Just shy of noon, Bruce Wayne rolled out of bed. He was greeted by the aroma of coffee beans emanating from the piping hot cup on the end table next to him. Still feeling exhausted from the previous night’s activities, Bruce was especially grateful. He lumbered across the bedroom and drew back his curtains, flooding the space with blinding light. If one listened closely, they could almost hear a faint hiss coming from the Dark Knight as the daylight struck his eyes.
Morning robe on and mug in hand, Bruce made his way down the spiral staircase to Wayne Manor’s entry hall where he was greeted by his trusted butler… and a pair of uniformed officers.
“Had I known we were expecting a visit from Gotham’s finest, I would’ve had Alfred prepare more of this coffee.”
“Already taken care of sir,” said Alfred, “a coffee contingency plan as it were.”
Bruce shot Alfred a sideways glance.
“Now if you would be so kind as to follow me into the lounge.”
Alfred turned sharply on his heel, leading Bruce in their guests through a door on the left side of the entry hall. The lounge was filled with an assortment of expensive furniture, a cozy stone fireplace, with a bronze bust of Bruce’s late father, the distinguished Dr. Thomas Wayne, displayed prominently on the mantle. Somewhat irritated by the grandiose display of wealth, the officers sat down on the sofa as Bruce situated himself across from them in his favorite recliner. In the background, the sound of the butler pouring two more fresh cups of coffee could be heard.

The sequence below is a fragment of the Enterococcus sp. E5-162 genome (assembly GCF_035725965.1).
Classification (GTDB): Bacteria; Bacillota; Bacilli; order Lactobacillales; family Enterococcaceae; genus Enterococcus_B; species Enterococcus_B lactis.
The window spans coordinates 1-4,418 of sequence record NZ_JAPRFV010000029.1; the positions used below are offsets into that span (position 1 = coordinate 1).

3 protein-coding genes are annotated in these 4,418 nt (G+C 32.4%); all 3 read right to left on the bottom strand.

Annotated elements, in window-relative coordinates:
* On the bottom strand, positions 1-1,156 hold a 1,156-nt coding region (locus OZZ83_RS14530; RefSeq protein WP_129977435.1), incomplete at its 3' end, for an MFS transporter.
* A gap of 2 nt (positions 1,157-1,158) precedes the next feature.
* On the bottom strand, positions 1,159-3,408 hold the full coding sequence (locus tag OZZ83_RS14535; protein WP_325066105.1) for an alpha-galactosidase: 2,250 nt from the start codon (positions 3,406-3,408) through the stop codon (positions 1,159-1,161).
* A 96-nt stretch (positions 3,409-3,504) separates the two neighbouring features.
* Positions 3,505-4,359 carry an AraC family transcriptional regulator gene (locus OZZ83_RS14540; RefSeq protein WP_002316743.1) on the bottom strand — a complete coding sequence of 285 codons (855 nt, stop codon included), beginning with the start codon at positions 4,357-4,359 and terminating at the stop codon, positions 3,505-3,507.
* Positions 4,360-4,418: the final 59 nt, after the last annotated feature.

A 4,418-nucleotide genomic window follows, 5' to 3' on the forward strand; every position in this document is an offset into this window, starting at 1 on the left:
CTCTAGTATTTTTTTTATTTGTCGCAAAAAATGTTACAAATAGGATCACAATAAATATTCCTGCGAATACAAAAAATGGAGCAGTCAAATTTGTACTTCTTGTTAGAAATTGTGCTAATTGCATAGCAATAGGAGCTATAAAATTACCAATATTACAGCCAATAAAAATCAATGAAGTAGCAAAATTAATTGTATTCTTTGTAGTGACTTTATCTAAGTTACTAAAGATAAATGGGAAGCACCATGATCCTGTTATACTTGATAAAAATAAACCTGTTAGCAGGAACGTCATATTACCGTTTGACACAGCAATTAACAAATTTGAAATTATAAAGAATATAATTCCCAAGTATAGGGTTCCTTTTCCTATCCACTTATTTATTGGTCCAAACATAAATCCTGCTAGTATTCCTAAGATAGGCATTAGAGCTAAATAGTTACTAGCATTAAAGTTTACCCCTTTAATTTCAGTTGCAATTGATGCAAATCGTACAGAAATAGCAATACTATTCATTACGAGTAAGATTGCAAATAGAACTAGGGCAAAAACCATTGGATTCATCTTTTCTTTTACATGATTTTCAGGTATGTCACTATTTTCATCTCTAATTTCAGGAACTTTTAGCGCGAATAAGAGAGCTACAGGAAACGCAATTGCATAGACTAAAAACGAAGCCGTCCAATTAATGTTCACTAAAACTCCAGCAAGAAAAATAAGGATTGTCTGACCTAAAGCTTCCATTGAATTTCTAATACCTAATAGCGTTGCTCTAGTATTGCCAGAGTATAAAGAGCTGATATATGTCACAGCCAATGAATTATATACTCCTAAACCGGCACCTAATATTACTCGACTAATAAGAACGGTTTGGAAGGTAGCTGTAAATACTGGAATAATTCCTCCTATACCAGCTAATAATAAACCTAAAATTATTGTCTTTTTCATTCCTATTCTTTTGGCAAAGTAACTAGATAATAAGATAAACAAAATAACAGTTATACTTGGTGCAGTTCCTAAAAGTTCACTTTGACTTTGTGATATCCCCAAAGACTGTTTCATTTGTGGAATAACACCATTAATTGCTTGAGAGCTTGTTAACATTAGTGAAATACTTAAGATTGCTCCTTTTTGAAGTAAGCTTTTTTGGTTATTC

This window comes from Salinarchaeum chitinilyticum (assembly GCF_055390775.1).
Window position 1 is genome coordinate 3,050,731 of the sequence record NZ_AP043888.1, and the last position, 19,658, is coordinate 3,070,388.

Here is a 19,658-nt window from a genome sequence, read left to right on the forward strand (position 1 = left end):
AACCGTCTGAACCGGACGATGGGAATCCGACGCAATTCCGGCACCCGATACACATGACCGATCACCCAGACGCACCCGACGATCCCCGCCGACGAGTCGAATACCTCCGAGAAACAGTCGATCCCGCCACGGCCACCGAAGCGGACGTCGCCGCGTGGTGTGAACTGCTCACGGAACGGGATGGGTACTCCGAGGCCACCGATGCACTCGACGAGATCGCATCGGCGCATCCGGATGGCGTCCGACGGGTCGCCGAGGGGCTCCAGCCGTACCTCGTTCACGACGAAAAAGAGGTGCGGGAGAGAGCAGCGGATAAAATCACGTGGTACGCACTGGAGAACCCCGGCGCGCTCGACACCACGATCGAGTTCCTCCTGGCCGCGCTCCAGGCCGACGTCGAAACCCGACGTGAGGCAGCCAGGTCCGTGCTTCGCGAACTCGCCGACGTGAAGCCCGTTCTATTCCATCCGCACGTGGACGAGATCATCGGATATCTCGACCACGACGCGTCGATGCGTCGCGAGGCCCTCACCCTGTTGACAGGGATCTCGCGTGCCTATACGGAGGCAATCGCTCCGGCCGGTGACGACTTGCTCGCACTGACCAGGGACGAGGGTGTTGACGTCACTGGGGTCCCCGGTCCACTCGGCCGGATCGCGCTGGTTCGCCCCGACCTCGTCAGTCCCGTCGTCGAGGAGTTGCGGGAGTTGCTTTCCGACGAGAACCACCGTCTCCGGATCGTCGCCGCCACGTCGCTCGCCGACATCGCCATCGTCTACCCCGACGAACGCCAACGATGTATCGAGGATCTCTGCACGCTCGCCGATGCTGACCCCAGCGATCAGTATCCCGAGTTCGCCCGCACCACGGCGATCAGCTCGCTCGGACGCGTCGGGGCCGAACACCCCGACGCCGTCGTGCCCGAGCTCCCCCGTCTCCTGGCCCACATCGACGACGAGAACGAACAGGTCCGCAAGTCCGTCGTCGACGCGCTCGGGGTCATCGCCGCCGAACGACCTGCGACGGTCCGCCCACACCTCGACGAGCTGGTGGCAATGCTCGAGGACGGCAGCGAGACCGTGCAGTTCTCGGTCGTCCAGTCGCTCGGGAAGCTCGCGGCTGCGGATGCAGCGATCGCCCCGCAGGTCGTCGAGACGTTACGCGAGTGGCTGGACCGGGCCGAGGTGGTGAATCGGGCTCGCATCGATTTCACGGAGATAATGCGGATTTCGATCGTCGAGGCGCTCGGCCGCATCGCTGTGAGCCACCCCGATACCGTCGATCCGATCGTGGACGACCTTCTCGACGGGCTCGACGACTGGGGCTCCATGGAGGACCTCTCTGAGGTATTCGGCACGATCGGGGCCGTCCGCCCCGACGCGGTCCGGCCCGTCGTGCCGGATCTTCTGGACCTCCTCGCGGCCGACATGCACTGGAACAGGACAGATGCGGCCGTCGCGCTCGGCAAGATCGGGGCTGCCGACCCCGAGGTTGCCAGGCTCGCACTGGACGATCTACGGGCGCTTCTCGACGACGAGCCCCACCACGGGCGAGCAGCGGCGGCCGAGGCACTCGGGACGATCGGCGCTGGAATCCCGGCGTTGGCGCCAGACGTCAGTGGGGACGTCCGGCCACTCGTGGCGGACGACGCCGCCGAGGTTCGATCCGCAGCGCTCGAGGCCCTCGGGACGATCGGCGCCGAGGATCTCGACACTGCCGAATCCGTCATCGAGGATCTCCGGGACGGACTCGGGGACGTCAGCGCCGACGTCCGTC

One of the officers Bruce recognized from his other line of work, with his fading red hair, distinctive mustache, and otherwise grizzled features, it was unmistakably Captain James Gordon. One of the few cops Batman knew he could depend on. Trust Gordon though he did, the maintenance of his secret identity was still paramount. As much for the Captain’s safety as his own. Alas, it seem fated that while Gordon would respect and admire Gotham’s Caped Crusader, he would hold the man behind the cowl in thinly-veiled contempt.
“A few nights ago, a man named Alastair Blake was was found dead,” Gordon informed Bruce. “He was murdered-- thank you, Alfred.”
Gordon accepted the cup of coffee as Bruce did his best to feign surprise at the news.
“Well I’m sorry to hear it, Captain Gordon, but I hardly understand what that has to do with me, said Bruce. “If I’m being accused of something, I can assure you that I have an alibi for all of last week…”
Gordon’s partner raised an eyebrow, Jim’s expression was unchanging.
“Her name was Gabriella. She’s French… or was it Italian?”
“Here’s what this has to do with you,” said Gordon, unamused. “Just before he died, Professor Blake sent a letter. A letter addressed to one Bruce Wayne. Last I checked that’s you.”
“You know what… I think it was French.”
Gordon trudged forward. “The GCPD intercepted the letter before it could be delivered.” Reaching into his pocket, Gordon pulled on an envelope. Sure enough, the name Bruce Wayne was scratched across the envelope in messy handwriting.